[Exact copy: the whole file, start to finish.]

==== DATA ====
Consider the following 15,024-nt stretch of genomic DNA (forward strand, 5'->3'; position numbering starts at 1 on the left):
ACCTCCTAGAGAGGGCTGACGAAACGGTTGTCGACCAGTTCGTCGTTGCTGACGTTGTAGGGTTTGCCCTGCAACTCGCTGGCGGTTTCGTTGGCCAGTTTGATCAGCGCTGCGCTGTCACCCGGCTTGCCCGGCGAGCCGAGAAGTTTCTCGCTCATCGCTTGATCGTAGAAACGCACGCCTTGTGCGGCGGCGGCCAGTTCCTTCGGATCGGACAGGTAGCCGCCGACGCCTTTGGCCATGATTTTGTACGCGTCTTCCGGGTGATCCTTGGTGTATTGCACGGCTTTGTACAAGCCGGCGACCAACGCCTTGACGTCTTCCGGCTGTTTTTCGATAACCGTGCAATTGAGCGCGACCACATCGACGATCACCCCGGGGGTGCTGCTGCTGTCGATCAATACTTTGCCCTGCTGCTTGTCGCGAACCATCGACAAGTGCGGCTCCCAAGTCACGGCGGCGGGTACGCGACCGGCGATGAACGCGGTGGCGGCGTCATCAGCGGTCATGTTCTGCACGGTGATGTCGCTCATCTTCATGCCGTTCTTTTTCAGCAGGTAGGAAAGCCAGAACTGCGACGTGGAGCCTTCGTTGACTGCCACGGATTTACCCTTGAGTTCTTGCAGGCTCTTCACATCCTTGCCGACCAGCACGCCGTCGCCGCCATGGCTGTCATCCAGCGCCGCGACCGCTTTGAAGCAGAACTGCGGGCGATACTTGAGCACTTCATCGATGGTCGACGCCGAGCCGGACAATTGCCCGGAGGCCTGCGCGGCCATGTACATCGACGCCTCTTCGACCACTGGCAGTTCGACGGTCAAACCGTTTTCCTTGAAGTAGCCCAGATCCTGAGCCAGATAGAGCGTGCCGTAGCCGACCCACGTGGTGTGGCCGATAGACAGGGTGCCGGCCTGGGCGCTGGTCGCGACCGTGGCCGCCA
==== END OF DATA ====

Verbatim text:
Consider the following 15,024-nt stretch of genomic DNA (forward strand, 5'->3'; position numbering starts at 1 on the left):
ACCTCCTAGAGAGGGCTGACGAAACGGTTGTCGACCAGTTCGTCGTTGCTGACGTTGTAGGGTTTGCCCTGCAACTCGCTGGCGGTTTCGTTGGCCAGTTTGATCAGCGCTGCGCTGTCACCCGGCTTGCCCGGCGAGCCGAGAAGTTTCTCGCTCATCGCTTGATCGTAGAAACGCACGCCTTGTGCGGCGGCGGCCAGTTCCTTCGGATCGGACAGGTAGCCGCCGACGCCTTTGGCCATGATTTTGTACGCGTCTTCCGGGTGATCCTTGGTGTATTGCACGGCTTTGTACAAGCCGGCGACCAACGCCTTGACGTCTTCCGGCTGTTTTTCGATAACCGTGCAATTGAGCGCGACCACATCGACGATCACCCCGGGGGTGCTGCTGCTGTCGATCAATACTTTGCCCTGCTGCTTGTCGCGAACCATCGACAAGTGCGGCTCCCAAGTCACGGCGGCGGGTACGCGACCGGCGATGAACGCGGTGGCGGCGTCATCAGCGGTCATGTTCTGCACGGTGATGTCGCTCATCTTCATGCCGTTCTTTTTCAGCAGGTAGGAAAGCCAGAACTGCGACGTGGAGCCTTCGTTGACTGCCACGGATTTACCCTTGAGTTCTTGCAGGCTCTTCACATCCTTGCCGACCAGCACGCCGTCGCCGCCATGGCTGTCATCCAGCGCCGCGACCGCTTTGAAGCAGAACTGCGGGCGATACTTGAGCACTTCATCGATGGTCGACGCCGAGCCGGACAATTGCCCGGAGGCCTGCGCGGCCATGTACATCGACGCCTCTTCGACCACTGGCAGTTCGACGGTCAAACCGTTTTCCTTGAAGTAGCCCAGATCCTGAGCCAGATAGAGCGTGCCGTAGCCGACCCACGTGGTGTGGCCGATAGACAGGGTGCCGGCCTGGGCGCTGGTCGCGACCGTGGCCGCCA